Trading All-Star Orioles right now is not the best move

They are two of the better players on the Orioles. Maybe they are the two best. But would it make any sense to part with either in a trade - under certain circumstances?

I speak of closer Zach Britton and third baseman Manny Machado. Both are under team control through 2018 and will be free agents after that season. So they have at least two more years in the orange and black.

But why even consider dealing Britton and/or Machado? With Britton, some feel the price in deals for elite relievers has been high for players like Aroldis Chapman and Andrew Miller, and that Britton could bring a big haul at a time when his salary could climb to more than $11 million. How much is too much for a closer, even one of the best in the sport?

When it comes to Machado, the thinking is that he will command a mega-contract in free agency, one that may be too rich for almost all teams, including the Orioles. If they can’t re-sign him, some fans ask why not deal him now when his value is so high still with two years of control?

Manny Machado smiles orange.jpgThe thinking goes that dealing one or both would help replenish a farm system ranked low in organizational ratings by national analysts and depleted by trades.

There is nothing wrong with adding prospects to build for the future. But the Orioles are still in win-now mode. They’ve been in the playoffs three times in five years and lead the American League in victories since 2012. They are looking right now to reload not rebuild. Also, prospects are just that: prospects. They’ve haven’t done anything yet and many times they never do - despite the hype about their raw tools and vast potential.

Losing the production of Britton and/or Machado now for a player or players that might help down the road is risky to say the least. You weaken your current product leading to a what-if question. What if the player or players that would replace All-Stars Machado and Britton post a performance that doesn’t come close to what you already get there? Some falloff, maybe a big falloff, would seem likely. Why go backward now?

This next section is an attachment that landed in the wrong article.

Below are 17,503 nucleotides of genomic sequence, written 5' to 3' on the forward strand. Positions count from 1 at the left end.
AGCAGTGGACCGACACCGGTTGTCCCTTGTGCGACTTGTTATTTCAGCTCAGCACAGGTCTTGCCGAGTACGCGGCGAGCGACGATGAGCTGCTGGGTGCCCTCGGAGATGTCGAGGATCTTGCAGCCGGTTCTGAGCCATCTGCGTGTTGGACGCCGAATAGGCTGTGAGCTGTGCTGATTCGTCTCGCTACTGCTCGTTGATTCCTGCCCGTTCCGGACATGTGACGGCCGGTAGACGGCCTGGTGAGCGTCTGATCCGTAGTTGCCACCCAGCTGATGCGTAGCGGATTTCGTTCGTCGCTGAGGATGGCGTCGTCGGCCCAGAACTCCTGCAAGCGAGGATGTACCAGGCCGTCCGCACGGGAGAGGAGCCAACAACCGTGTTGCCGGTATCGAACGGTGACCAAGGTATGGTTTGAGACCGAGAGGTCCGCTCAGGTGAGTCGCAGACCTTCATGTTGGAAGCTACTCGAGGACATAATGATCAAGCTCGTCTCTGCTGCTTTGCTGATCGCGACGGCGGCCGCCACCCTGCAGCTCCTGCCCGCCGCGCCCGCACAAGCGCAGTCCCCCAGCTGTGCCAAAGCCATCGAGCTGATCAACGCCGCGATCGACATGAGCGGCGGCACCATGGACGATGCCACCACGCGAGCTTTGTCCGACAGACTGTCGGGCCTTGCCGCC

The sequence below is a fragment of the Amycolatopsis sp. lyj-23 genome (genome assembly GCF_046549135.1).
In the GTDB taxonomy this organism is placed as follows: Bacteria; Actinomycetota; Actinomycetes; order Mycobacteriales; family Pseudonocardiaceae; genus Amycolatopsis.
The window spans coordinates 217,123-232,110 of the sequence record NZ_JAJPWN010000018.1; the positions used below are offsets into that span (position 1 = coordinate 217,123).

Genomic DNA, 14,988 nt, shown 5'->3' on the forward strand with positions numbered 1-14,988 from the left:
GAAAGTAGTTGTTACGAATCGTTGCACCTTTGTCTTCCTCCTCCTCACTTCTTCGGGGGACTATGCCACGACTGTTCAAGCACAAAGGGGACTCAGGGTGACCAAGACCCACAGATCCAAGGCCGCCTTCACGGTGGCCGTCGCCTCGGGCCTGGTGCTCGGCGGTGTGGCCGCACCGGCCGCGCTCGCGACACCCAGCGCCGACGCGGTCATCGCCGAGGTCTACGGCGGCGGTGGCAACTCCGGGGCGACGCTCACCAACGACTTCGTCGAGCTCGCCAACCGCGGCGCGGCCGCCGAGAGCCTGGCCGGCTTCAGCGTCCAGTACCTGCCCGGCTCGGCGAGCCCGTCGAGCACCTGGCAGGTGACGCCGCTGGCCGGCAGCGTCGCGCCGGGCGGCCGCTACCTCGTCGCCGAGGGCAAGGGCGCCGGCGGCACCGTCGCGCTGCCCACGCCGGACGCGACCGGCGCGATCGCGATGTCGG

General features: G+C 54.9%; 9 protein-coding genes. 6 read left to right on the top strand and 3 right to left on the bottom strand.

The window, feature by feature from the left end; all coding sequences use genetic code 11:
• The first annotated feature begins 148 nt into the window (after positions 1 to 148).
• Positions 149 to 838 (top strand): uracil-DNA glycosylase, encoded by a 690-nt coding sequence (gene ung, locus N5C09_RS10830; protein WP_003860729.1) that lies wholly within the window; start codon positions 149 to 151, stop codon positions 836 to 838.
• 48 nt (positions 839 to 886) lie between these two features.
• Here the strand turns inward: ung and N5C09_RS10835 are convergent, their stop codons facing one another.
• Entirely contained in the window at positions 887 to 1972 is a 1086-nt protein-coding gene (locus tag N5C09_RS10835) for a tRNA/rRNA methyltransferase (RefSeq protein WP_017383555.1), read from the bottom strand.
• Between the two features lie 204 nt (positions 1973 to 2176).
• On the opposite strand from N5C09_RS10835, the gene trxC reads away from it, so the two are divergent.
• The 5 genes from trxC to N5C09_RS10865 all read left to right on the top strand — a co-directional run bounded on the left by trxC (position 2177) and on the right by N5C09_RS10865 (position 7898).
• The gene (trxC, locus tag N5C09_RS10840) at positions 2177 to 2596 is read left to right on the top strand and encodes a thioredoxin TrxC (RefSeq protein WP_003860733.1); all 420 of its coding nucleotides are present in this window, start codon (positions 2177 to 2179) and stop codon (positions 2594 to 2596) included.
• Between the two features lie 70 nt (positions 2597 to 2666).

Closing games is hard. Britton saved 100 percent and you can’t do better than that. Blowing leads and games in 2017 for a team that expects to contend doesn’t sound like a great idea.

In the specific case of Britton, the fact that closers Chapman, Kenley Jansen and Mark Melancon are free agents this winter could limit his current trade market and maybe the haul of prospects is not there at this time anyway. Why would a team give up players when they can just buy a top closer this winter?

I look at the 2017 team and see a solid trio in the rotation to start with in Chris Tillman, Kevin Gausman and Dylan Bundy, and three veterans to round it out. Vets whose contracts are up in a year when the Orioles will be freed up to call on younger pitchers from the farm and/or pursue other options. The rotation may be the most crucial part of any team. The Orioles’ was trending up in the second half and now they have future dollars available to help starting pitching in 2018 to bolster that even more.

The Orioles seem well-positioned to be a contender for at least two more years. Nothing wrong with worrying about the future and the farm. But the O’s can improve that without adding through trades that are costly right now to the major league effort.

Pondering trades for your best talent that would fill a need (the farm system) is reasonable. It might actually be a good move to try and keep the Orioles a viable contender for years to come. But it could also derail the next season or two in the process.

With a solid core of players, an excellent bullpen, a powerful lineup, a defense that made winning plays and a rotation that got better, a blockbuster trade to acquire prospects right now seems like a bad move.

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